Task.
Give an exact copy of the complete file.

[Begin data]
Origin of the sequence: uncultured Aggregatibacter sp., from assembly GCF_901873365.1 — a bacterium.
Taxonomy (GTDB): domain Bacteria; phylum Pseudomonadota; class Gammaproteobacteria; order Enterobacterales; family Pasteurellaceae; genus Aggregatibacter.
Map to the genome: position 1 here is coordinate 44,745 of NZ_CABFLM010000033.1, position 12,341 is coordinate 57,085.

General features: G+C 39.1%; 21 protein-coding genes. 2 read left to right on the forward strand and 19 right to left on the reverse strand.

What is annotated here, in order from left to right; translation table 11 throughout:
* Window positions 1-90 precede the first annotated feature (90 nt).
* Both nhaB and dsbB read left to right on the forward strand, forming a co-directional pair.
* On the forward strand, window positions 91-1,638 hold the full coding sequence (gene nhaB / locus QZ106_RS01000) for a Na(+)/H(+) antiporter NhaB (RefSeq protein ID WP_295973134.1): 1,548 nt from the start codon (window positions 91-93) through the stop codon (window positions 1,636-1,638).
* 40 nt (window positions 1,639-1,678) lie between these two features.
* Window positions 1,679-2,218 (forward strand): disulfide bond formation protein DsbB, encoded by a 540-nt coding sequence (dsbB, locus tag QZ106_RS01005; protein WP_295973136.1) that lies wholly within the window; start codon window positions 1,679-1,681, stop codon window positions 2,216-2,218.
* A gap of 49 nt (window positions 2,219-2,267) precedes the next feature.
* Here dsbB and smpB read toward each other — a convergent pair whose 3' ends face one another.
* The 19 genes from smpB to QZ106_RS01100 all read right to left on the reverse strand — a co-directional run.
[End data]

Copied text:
Origin of the sequence: uncultured Aggregatibacter sp., from assembly GCF_901873365.1 — a bacterium.
Taxonomy (GTDB): domain Bacteria; phylum Pseudomonadota; class Gammaproteobacteria; order Enterobacterales; family Pasteurellaceae; genus Aggregatibacter.
Map to the genome: position 1 here is coordinate 44,745 of NZ_CABFLM010000033.1, position 12,341 is coordinate 57,085.

General features: G+C 39.1%; 21 protein-coding genes. 2 read left to right on the forward strand and 19 right to left on the reverse strand.

What is annotated here, in order from left to right; translation table 11 throughout:
* Window positions 1-90 precede the first annotated feature (90 nt).
* Both nhaB and dsbB read left to right on the forward strand, forming a co-directional pair.
* On the forward strand, window positions 91-1,638 hold the full coding sequence (gene nhaB / locus QZ106_RS01000) for a Na(+)/H(+) antiporter NhaB (RefSeq protein ID WP_295973134.1): 1,548 nt from the start codon (window positions 91-93) through the stop codon (window positions 1,636-1,638).
* 40 nt (window positions 1,639-1,678) lie between these two features.
* Window positions 1,679-2,218 (forward strand): disulfide bond formation protein DsbB, encoded by a 540-nt coding sequence (dsbB, locus tag QZ106_RS01005; protein WP_295973136.1) that lies wholly within the window; start codon window positions 1,679-1,681, stop codon window positions 2,216-2,218.
* A gap of 49 nt (window positions 2,219-2,267) precedes the next feature.
* Here dsbB and smpB read toward each other — a convergent pair whose 3' ends face one another.
* The 19 genes from smpB to QZ106_RS01100 all read right to left on the reverse strand — a co-directional run.